|Havasu National Wildlife Refuge|
In 1941, President Franklin D. Roosevelt created Havasu NWR to provide migratory waterfowl habitat. The refuge protects 30 river miles - 300 miles of shoreline - from Needles, California, to Lake Havasu City, Arizona. The waters of the lower Colorado River flow through Topock Gorge and Topock ...
Lake Mead National Recreation Area
|Description: Lake Mead National Recreation Area is a startling contrast of desert and water, mountains and canyons, primitive backcountry and busy marinas. Lake Mead and Lake Mohave were created by dams on the Colorado River as it flows through one of the hottest, driest regions on earth. America's first national recreation area is a destination for millions of visitors who flock to the desert for water sports and then find other unexpected rewards. The quiet, stark beauty of the Mojave Desert with its dramatic exposed geology and the surprising abundance of specially adapted plant and animals offers a variety of experiences for everyone.|
Here, three of America’s four desert ecosystems—the Mojave, the Great Basin and Sonoran Deserts—meet. Striking and dramatic physical features include deep canyons, dry washes, sheer cliffs, distant mountain ranges, lakes, colorful soils and rock formations, and mosaics of different vegetation.
Wildlife to Watch: Over 55 mammals have been tallied here, but many are nocturnal and difficult to view. Small herds of bighorn sheep can be seen along the ridges and canyons. Other mammals that may be observed include various species of rodents and bats, including Arizona, brush, and pocket mouse.
More than 240 different kinds of birds have been recorded. The creation of Lakes Mead and Mohave made a vast change in the local bird life, attracting many kinds of water and shore birds. Vegetation around the shores became fine feeding grounds for numerous insect-eating birds. Due to the great summer heat, most birds in the region are visitors, coming during the fall, winter, and spring months. Gambel’s quail, rock wren, verdin, and black-tailed gnatcatcher are here year round however, as are a wide range of birds of prey, such as great horned owl, red-tailed hawk, golden eagle, American kestrel, and peregrine falcon, These large bodies of open water attract several species of loons, grebes, mergansers, and other diving ducks during the winter months, although western grebes are often observed throughout the year. Visitors who brave the warmer months may encounter a variety of reptiles and amphibians, including long-nosed leopard lizard, Great Basin collared lizard, desert iguana, common chuckwalla, the small and secretive desert night lizard, gophersnake, long-nosed snake, Mojave rattlesnake, red-spotted toad, Great Plains toad, and Woodhouse’s toad.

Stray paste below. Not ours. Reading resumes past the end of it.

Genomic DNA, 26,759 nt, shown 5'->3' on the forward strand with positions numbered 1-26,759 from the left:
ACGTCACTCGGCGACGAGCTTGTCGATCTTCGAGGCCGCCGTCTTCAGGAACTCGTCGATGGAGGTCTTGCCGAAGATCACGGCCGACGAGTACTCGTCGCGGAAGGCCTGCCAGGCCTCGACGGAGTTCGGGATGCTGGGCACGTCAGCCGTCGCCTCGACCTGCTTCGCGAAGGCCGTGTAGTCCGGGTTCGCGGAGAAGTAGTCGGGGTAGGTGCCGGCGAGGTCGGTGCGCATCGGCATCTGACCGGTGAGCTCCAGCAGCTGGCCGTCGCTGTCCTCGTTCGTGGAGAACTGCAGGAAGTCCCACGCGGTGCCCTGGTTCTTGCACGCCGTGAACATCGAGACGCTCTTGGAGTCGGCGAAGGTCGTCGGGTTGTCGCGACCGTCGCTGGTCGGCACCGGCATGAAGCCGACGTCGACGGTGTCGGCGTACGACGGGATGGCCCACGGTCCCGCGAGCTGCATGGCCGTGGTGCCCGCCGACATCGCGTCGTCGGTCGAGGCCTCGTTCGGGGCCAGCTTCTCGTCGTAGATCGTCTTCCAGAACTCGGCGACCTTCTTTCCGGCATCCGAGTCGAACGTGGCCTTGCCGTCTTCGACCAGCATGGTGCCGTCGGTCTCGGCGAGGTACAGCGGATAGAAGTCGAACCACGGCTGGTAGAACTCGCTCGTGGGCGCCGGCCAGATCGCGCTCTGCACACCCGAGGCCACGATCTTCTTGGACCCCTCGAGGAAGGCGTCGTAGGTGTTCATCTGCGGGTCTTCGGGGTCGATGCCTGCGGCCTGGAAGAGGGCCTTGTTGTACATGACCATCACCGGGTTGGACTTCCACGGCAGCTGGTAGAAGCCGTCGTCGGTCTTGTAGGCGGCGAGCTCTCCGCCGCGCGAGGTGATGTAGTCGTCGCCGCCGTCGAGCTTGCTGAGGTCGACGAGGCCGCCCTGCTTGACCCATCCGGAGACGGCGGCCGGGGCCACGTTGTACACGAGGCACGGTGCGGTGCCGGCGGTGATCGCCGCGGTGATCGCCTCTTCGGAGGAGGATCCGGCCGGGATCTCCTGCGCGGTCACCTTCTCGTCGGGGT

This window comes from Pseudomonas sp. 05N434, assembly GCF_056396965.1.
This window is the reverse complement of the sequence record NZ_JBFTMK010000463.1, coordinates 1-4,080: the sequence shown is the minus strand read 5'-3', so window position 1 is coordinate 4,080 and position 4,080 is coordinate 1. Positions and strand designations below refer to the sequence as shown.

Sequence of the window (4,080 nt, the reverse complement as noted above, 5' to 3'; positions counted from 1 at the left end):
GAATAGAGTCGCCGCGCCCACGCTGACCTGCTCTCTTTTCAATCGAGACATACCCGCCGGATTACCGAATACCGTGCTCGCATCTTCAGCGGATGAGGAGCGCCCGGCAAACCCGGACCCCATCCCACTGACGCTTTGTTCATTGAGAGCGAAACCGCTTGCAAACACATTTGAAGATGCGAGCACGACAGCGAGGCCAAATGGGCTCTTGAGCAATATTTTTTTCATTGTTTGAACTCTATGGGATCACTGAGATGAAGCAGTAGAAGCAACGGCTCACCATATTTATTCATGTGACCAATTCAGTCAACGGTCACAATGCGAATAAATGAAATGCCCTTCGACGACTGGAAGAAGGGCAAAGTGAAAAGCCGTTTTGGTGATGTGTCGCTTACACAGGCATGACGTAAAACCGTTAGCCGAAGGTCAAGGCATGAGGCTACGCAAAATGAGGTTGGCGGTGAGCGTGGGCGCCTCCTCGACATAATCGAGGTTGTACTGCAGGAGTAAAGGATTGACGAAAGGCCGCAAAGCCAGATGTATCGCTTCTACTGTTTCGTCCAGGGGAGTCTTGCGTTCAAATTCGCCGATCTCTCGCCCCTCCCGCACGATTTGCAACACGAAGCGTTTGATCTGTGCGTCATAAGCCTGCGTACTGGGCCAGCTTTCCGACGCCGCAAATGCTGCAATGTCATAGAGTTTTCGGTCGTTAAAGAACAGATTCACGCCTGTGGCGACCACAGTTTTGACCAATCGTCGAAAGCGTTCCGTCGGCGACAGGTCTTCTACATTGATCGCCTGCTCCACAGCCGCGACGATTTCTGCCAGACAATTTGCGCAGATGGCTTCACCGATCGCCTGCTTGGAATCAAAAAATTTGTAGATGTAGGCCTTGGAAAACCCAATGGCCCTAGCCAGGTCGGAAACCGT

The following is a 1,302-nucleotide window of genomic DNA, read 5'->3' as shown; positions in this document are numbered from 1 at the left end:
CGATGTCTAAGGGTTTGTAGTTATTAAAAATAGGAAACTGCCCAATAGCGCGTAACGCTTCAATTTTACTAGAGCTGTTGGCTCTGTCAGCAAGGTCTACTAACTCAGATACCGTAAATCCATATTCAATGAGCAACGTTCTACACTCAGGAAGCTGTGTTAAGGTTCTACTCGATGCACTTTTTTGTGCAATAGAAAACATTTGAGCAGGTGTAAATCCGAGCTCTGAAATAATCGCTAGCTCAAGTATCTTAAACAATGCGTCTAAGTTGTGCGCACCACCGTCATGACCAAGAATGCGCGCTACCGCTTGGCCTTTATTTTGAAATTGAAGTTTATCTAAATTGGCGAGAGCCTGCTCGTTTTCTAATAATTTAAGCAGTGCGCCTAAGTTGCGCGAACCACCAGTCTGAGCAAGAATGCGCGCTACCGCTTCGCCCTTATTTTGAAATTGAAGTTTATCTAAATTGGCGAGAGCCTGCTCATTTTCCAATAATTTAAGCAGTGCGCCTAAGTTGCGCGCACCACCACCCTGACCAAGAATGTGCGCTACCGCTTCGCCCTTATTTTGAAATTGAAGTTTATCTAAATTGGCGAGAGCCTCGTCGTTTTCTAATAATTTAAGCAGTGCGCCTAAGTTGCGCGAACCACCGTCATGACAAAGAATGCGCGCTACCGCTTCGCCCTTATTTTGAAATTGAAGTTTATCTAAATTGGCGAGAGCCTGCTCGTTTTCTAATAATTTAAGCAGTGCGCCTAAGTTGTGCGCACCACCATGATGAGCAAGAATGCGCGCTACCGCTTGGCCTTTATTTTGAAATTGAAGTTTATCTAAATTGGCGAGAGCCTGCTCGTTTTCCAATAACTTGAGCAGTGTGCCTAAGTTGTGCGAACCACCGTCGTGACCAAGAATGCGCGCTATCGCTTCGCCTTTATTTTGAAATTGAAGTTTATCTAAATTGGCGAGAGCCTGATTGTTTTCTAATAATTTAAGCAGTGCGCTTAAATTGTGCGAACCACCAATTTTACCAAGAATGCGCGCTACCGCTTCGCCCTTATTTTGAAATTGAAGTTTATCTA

Special Tips: Summer temperatures reach 120 degrees F in the shade.
Other Activities: Main hiking areas are: Arizona Hot Springs (6 mile trail); Railroad Hiking Trail (2.6 miles with tunnels); River Mountain Loop Trail (10 miles); Northshore Hikes (5 hikes from .5 to 1.25 miles); Katherine Hikes (3 short hikes); and Grapevine Canyon (1/4 mile hike to petroglyphs, further into canyon for rock dwellings.)
Ownership: National Park Service
Size: 1,495,664 acres
Closest Town: Boulder City, NV
Best Seasons for Wildlife Viewing: